For kids to learn, it’s imperative that they’re able to concentrate. Unfortunately, many classrooms are far from serene and peaceful. They’re often noisy and disruptive. Noise can be distracting for anyone, but a new study found that children may have a harder time listening and understanding what they hear if there are other noises in the room. The study in the Journal of Neuroscience concludes that young children are still developing the ability to track and follow a specific speech stream in a noisy environment.
About the Study
Researchers evaluated 20 6- to 9-year-olds and 20 21- to 40-year-olds in a “cocktail-party” auditory scene. As the background noise occurred, the subjects were read four different five-minute stories. Using magnetoencephalography, a non-invasive test that maps brain activity, researchers analyzed how well the subjects were able to understand speech in the noisy “multi-talker” environment.
Children and adults both showed activity in the brain’s auditory cortex—the part of the brain that processes sounds and that tracked the speech of the person reading the stories. Children, however, did much worse than adults when it came to distinguishing syllables. The children struggled significantly more than adults to follow the speaker’s words as voices in the background became increasingly louder. The ability to concentrate in a noisy environment, the researchers conclude, is a skill that matures in later adolescence. In other words, from a neurological standpoint, it’s harder for kids to learn in a noisy environment.
The Importance of Quiet Classrooms
When your child’s teacher repeatedly asks students to be quiet and stop talking, it’s not only for his or her sanity. It’s because young students need quiet in order to learn. Ideally, a classroom should be calm and a teacher should be very deliberate in his or her speech and pronunciation.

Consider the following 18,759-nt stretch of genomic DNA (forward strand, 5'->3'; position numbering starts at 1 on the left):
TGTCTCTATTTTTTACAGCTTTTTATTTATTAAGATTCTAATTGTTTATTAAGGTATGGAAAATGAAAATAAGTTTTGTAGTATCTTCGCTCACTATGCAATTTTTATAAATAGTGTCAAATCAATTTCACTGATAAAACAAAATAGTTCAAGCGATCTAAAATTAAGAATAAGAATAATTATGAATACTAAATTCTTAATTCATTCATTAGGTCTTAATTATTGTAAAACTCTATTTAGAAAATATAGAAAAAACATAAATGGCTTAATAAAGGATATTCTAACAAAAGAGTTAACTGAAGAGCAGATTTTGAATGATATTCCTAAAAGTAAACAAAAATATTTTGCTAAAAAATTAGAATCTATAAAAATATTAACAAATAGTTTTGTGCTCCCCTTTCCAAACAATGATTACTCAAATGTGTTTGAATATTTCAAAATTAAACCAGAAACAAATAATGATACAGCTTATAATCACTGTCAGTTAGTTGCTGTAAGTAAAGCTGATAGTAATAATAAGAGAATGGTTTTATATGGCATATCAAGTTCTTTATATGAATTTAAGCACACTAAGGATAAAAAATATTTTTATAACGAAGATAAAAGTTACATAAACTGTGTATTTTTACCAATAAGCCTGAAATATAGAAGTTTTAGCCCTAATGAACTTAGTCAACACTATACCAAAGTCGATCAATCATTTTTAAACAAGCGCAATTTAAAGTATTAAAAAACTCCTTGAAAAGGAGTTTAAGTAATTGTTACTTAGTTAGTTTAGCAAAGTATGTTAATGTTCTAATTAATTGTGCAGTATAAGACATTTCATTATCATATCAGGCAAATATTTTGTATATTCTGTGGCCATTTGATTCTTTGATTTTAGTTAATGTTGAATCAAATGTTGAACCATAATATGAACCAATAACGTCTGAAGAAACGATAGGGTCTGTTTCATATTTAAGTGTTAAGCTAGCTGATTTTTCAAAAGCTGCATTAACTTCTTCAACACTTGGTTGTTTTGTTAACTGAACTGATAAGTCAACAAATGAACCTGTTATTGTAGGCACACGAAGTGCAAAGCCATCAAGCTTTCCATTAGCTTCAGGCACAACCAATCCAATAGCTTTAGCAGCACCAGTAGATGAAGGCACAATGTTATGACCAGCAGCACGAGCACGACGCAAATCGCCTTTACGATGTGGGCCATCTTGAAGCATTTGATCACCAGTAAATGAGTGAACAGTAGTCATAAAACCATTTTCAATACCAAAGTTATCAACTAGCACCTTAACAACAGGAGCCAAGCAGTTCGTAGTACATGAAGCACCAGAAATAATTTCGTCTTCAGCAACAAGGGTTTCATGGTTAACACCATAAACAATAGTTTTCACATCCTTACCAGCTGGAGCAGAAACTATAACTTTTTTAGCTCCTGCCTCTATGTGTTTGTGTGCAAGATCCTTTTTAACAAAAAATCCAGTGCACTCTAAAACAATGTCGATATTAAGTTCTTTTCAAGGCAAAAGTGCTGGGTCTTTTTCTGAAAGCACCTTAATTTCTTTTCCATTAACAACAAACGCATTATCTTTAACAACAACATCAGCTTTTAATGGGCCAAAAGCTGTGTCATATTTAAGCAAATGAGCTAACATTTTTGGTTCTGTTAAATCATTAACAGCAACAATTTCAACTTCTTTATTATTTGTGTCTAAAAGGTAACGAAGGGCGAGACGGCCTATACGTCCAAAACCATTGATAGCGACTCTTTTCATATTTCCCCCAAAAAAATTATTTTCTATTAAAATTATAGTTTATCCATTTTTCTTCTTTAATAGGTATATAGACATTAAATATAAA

How to Help Students Struggling with a Noisy Classroom
If your child complains about noise or being unable to hear the teacher, you may first want to have his or her hearing evaluated just to make sure that’s not the problem. Many schools perform this service for free upon request. If a hearing deficiency is not the problem, discuss your concerns with your child’s teacher. If your child is struggling with noise, it’s likely that other students are struggling, too.
A first step in this conversation may be to share this research study with the teacher. He or she may not be aware that kids’ brains are not developed enough to concentrate in a noisy environment. Your child’s teacher wants his or her students to succeed and learn and should be more than willing to make changes to reduce the noise level as much as possible to help them succeed.
There may be simple changes the teacher could make to alleviate noise such as adding rugs, pillows, and other sound-absorbing items; closing the door during instruction time; rearranging students’ seating to discourage talking; and implementing a system that somehow rewards the class for being quiet during instruction. Additionally, volume-measuring apps are helpful in determining the volume in the classroom. These apps can visually alert teachers that the noise level is increasing, so they can redirect kids and bring the volume down.
You can also consider sending your child to school with noise-canceling headphones that may muffle the ambient classroom sounds while allowing your student to still hear the teacher; make sure to discuss with the teacher first.
If you and your child are bothered by the noise level of the classroom, or any other issues with the school environment, consider enrolling them in a virtual school where they can learn in the comfort and convenience of a home environment, or wherever an internet connection is available. Visit K12.com for more information and to find a virtual school in your area.